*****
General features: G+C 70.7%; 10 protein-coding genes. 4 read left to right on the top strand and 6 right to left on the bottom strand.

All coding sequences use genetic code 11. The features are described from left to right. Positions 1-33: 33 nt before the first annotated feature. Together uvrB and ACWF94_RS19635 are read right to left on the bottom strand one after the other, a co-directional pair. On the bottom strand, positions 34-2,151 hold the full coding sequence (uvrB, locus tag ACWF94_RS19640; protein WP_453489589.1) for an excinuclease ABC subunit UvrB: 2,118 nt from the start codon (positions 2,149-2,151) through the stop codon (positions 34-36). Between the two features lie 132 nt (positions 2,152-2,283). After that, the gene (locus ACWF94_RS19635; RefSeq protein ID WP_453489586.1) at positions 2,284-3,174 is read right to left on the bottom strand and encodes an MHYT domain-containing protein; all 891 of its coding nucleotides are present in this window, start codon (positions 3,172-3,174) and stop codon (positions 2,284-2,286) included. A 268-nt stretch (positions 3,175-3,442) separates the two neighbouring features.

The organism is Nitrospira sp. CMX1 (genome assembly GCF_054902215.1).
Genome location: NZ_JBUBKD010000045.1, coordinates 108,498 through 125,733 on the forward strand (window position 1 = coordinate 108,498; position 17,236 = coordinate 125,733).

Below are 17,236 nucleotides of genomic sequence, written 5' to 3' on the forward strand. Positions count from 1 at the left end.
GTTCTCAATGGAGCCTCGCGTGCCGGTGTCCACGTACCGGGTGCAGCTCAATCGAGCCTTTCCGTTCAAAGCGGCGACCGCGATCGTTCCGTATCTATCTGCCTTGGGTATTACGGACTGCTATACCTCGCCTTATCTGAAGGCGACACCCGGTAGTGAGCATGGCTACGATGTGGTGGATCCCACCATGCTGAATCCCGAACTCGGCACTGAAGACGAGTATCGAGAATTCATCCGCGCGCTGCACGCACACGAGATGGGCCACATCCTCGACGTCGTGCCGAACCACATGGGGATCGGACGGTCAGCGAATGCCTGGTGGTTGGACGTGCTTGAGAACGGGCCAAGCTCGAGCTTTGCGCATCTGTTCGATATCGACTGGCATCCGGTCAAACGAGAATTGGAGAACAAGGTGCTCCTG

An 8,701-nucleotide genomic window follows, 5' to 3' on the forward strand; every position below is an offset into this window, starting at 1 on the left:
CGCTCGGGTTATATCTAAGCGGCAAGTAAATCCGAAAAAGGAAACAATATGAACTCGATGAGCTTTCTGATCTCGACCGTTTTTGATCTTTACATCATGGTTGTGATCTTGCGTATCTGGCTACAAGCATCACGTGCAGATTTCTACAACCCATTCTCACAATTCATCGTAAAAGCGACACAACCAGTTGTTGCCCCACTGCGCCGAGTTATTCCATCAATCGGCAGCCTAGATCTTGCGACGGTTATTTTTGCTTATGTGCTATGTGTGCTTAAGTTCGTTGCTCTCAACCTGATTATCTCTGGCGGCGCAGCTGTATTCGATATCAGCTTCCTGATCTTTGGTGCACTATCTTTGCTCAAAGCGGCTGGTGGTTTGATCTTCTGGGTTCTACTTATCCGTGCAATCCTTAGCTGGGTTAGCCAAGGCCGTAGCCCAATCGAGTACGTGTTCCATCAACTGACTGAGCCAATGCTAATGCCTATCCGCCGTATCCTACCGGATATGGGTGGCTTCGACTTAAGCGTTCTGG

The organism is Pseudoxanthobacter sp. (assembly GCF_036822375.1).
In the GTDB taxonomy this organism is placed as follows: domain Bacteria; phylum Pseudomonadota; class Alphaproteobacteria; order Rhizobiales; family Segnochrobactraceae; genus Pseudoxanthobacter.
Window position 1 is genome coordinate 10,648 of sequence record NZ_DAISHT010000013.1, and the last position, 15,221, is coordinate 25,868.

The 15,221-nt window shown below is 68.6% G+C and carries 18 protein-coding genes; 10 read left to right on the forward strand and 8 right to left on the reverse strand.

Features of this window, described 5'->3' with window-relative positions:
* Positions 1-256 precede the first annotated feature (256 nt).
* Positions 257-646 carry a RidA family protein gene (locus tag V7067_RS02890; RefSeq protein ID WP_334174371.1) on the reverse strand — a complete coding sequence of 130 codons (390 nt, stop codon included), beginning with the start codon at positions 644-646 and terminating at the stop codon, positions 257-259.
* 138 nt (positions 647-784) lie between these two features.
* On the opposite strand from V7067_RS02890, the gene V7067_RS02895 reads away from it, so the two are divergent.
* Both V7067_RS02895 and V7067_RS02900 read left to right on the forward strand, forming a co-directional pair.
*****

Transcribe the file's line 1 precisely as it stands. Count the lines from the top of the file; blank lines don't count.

General features: G+C 70.7%; 10 protein-coding genes. 4 read left to right on the top strand and 6 right to left on the bottom strand.